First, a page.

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Old 09-25-05, 09:32 AM   #1
Baggsy
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How many of us ride fixed?

As of last Thursday and a fine young man in Ft Collins willing to part with it, I have become the proud new owner of a fixed gear. They are few and far between in this part of the country, and that was part of the allure I think. But I can tell you right now, they are a kick in the a$$! I took it out for a 15 mile loop last night, and felt like I had put in 30 at the end of it. I learned what a "controled-descent" really means, and am finding muscles I didn't know I had by slowing with the pedals. Now I have a whole passle of other bikes, but this one is closest to the garage door for whatever reason. I'm commuting on it, doing my road miles, pleasure cruising, and basic errand running. It's like learning to ride again. Anyone else have one? Denver, you probably see quite a few down there, any thoughts or words of wisdom?
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Old 09-25-05, 10:15 AM   #2
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I misinterpreted the question. I ride fixed. I was fixed about twelve years ago, by a doctor who thought it was funny to say "Oops!" during the procedure. He actually said that! Anyway, I've been fixed for more than a decade. But -- that's not what you're asking. Sorry!

Sounds like you're having fun, and that's what counts!
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Old 09-25-05, 02:06 PM   #3
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I'm building myself a fixed currently from an old Panasonic road frame. I've not ridden a fixed since the 70's, but remember that it was LOADS of fun and LOTS of exercise! Post us a photo of your fix! We'd love to see it.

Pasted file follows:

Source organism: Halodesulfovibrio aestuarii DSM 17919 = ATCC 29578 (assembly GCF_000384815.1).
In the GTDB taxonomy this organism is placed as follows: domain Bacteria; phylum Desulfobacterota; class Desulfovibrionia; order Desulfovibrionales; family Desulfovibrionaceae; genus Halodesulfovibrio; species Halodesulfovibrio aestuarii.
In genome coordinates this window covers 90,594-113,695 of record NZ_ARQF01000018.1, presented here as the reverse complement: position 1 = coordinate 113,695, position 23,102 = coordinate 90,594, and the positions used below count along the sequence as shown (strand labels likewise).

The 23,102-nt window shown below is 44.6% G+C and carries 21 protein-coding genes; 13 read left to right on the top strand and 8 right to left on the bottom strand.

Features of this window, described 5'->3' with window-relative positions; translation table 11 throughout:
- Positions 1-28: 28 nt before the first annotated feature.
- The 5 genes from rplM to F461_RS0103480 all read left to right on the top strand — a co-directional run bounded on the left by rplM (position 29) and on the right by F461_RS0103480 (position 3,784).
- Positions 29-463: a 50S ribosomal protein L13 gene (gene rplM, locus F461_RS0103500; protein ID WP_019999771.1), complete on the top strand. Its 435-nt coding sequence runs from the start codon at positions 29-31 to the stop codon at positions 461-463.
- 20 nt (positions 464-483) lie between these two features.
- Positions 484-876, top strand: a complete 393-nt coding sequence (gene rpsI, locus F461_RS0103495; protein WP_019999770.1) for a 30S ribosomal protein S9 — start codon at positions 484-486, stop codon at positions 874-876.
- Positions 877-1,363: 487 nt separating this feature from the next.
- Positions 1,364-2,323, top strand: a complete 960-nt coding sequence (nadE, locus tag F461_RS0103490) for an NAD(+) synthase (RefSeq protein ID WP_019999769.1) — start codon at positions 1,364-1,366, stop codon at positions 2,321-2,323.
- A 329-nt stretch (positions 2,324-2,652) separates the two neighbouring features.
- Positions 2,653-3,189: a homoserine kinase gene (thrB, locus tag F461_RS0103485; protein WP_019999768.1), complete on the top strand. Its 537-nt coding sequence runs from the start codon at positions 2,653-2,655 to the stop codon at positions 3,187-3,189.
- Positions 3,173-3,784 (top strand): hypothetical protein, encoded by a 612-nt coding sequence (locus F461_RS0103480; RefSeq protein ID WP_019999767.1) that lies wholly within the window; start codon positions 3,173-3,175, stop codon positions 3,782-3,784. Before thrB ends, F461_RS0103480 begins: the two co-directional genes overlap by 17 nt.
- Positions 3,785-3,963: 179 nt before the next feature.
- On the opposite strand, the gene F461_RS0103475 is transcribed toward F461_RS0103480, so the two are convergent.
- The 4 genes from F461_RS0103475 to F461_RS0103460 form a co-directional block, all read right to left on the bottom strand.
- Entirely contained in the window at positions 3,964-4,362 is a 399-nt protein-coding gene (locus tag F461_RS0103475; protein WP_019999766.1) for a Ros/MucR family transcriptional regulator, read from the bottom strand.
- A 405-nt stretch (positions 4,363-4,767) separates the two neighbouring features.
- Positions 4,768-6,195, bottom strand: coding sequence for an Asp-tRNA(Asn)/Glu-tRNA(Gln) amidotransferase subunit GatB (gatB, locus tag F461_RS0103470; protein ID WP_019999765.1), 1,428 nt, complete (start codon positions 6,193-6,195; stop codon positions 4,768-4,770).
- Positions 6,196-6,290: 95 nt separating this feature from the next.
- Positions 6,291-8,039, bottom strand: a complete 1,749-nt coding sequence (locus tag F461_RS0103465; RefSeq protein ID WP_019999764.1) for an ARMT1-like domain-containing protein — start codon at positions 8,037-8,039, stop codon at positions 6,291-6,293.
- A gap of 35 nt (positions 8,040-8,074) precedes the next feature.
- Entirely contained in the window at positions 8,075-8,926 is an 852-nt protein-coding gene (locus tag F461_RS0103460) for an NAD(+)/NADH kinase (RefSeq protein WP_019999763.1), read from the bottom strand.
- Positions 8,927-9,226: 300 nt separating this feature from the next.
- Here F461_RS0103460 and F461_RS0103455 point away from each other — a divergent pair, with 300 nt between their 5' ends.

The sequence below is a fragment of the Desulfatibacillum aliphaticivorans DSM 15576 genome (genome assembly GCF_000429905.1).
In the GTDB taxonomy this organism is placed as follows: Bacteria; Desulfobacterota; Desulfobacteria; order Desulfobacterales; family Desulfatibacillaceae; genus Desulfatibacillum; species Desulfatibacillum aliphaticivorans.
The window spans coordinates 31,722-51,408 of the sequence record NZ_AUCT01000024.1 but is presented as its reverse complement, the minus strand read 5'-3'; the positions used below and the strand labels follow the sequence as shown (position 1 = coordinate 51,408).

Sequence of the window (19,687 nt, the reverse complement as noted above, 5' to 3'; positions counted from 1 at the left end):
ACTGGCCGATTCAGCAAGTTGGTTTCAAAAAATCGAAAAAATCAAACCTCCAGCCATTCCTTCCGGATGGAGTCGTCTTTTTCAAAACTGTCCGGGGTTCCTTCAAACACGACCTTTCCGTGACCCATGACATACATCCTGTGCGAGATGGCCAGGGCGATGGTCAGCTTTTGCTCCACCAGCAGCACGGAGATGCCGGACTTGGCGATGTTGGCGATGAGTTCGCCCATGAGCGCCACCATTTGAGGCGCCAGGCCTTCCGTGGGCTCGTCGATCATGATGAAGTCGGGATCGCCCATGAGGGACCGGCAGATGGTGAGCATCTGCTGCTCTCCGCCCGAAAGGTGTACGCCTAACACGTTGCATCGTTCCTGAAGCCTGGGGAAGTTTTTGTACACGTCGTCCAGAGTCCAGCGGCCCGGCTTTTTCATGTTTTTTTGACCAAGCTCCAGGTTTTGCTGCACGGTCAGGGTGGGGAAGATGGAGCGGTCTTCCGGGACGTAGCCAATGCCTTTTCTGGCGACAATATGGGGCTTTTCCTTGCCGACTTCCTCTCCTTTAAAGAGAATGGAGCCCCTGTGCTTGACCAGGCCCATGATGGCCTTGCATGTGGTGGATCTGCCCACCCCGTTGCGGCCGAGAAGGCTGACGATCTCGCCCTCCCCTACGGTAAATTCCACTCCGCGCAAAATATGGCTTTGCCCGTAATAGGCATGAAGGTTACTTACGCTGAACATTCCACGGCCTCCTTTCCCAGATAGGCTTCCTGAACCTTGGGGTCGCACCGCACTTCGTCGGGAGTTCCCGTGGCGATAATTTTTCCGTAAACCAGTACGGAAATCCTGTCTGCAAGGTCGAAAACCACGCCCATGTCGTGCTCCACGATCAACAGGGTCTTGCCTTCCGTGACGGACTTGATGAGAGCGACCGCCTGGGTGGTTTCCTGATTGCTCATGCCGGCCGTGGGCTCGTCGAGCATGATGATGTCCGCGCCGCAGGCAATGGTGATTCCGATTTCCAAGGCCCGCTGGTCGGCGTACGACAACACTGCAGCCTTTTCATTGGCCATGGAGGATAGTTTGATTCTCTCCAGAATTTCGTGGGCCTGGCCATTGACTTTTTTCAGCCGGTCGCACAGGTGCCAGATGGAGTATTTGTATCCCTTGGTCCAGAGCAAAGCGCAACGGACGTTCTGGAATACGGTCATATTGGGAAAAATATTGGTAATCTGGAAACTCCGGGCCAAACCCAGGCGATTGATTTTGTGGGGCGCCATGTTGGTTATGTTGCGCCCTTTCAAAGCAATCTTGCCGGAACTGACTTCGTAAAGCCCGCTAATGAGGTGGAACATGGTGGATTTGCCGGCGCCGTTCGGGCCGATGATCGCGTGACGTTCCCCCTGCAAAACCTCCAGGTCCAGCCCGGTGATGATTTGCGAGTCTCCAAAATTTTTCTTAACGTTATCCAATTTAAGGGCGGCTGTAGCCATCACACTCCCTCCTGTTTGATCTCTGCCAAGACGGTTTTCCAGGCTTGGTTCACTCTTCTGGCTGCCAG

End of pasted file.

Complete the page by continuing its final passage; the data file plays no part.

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Old 09-25-05, 02:18 PM   #4
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I am resisting the urge to build up a fixed gear on the cheap. It is all the rage on campus (University of Florida) right now. I see a lot of fixed gear bikes locked on the bike racks. It might be to this decade what the beach cruiser was to the 1980's.

The very worst offense I saw was a really nice old Trek 720 touring frame converted to fixed gear. What a waste! Somebody should be riding that frame with full panniers!
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Old 09-26-05, 03:30 PM   #5
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I have been riding a Bianchi Pista track bike for two years. It's the best bike I've ever owned and I commute 33 miles 3-4 times a week. It's twice the fun to ride and it's especially good in traffic. Riding fixed will greatly increase your ability to accelerate and they are very manuverable.